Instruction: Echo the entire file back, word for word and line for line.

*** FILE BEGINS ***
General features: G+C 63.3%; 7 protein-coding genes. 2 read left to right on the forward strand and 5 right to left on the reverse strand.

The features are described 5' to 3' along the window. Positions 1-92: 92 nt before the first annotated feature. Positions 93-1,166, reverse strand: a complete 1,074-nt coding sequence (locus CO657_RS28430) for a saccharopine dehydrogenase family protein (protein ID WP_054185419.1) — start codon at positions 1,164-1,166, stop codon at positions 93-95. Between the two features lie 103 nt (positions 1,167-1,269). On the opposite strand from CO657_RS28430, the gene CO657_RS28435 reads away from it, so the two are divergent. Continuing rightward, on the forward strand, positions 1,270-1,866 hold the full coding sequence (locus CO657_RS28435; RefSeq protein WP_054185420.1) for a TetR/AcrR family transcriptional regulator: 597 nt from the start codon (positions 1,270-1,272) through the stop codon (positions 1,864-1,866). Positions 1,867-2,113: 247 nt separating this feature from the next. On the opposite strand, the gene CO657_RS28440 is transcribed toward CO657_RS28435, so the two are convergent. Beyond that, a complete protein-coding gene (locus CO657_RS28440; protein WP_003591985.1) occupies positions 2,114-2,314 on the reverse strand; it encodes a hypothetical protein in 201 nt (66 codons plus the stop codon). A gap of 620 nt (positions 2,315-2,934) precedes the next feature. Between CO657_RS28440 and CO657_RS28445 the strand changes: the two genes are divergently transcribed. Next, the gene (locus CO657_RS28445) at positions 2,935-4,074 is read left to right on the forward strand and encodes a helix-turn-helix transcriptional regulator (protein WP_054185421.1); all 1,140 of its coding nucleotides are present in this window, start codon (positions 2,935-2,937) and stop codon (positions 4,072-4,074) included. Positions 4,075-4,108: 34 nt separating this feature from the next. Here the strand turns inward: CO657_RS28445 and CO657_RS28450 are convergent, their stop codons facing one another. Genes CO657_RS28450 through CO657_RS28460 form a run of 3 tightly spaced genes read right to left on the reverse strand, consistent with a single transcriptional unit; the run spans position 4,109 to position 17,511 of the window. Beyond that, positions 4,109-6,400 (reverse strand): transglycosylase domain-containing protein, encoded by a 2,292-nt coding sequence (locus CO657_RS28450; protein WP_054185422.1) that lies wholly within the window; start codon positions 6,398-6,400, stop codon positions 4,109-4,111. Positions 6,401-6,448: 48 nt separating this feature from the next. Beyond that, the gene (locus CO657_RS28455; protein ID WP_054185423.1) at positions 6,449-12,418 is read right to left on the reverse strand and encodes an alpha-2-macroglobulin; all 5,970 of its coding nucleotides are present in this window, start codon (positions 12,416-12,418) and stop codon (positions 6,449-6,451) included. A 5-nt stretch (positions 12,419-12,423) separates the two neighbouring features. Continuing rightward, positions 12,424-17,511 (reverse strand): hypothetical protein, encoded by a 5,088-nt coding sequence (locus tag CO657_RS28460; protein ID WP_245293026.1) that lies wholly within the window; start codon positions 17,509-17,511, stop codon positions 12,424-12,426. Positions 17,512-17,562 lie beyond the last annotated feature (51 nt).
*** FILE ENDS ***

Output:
General features: G+C 63.3%; 7 protein-coding genes. 2 read left to right on the forward strand and 5 right to left on the reverse strand.

The features are described 5' to 3' along the window. Positions 1-92: 92 nt before the first annotated feature. Positions 93-1,166, reverse strand: a complete 1,074-nt coding sequence (locus CO657_RS28430) for a saccharopine dehydrogenase family protein (protein ID WP_054185419.1) — start codon at positions 1,164-1,166, stop codon at positions 93-95. Between the two features lie 103 nt (positions 1,167-1,269). On the opposite strand from CO657_RS28430, the gene CO657_RS28435 reads away from it, so the two are divergent. Continuing rightward, on the forward strand, positions 1,270-1,866 hold the full coding sequence (locus CO657_RS28435; RefSeq protein WP_054185420.1) for a TetR/AcrR family transcriptional regulator: 597 nt from the start codon (positions 1,270-1,272) through the stop codon (positions 1,864-1,866). Positions 1,867-2,113: 247 nt separating this feature from the next. On the opposite strand, the gene CO657_RS28440 is transcribed toward CO657_RS28435, so the two are convergent. Beyond that, a complete protein-coding gene (locus CO657_RS28440; protein WP_003591985.1) occupies positions 2,114-2,314 on the reverse strand; it encodes a hypothetical protein in 201 nt (66 codons plus the stop codon). A gap of 620 nt (positions 2,315-2,934) precedes the next feature. Between CO657_RS28440 and CO657_RS28445 the strand changes: the two genes are divergently transcribed. Next, the gene (locus CO657_RS28445) at positions 2,935-4,074 is read left to right on the forward strand and encodes a helix-turn-helix transcriptional regulator (protein WP_054185421.1); all 1,140 of its coding nucleotides are present in this window, start codon (positions 2,935-2,937) and stop codon (positions 4,072-4,074) included. Positions 4,075-4,108: 34 nt separating this feature from the next. Here the strand turns inward: CO657_RS28445 and CO657_RS28450 are convergent, their stop codons facing one another. Genes CO657_RS28450 through CO657_RS28460 form a run of 3 tightly spaced genes read right to left on the reverse strand, consistent with a single transcriptional unit; the run spans position 4,109 to position 17,511 of the window. Beyond that, positions 4,109-6,400 (reverse strand): transglycosylase domain-containing protein, encoded by a 2,292-nt coding sequence (locus CO657_RS28450; protein WP_054185422.1) that lies wholly within the window; start codon positions 6,398-6,400, stop codon positions 4,109-4,111. Positions 6,401-6,448: 48 nt separating this feature from the next. Beyond that, the gene (locus CO657_RS28455; protein ID WP_054185423.1) at positions 6,449-12,418 is read right to left on the reverse strand and encodes an alpha-2-macroglobulin; all 5,970 of its coding nucleotides are present in this window, start codon (positions 12,416-12,418) and stop codon (positions 6,449-6,451) included. A 5-nt stretch (positions 12,419-12,423) separates the two neighbouring features. Continuing rightward, positions 12,424-17,511 (reverse strand): hypothetical protein, encoded by a 5,088-nt coding sequence (locus tag CO657_RS28460; protein ID WP_245293026.1) that lies wholly within the window; start codon positions 17,509-17,511, stop codon positions 12,424-12,426. Positions 17,512-17,562 lie beyond the last annotated feature (51 nt).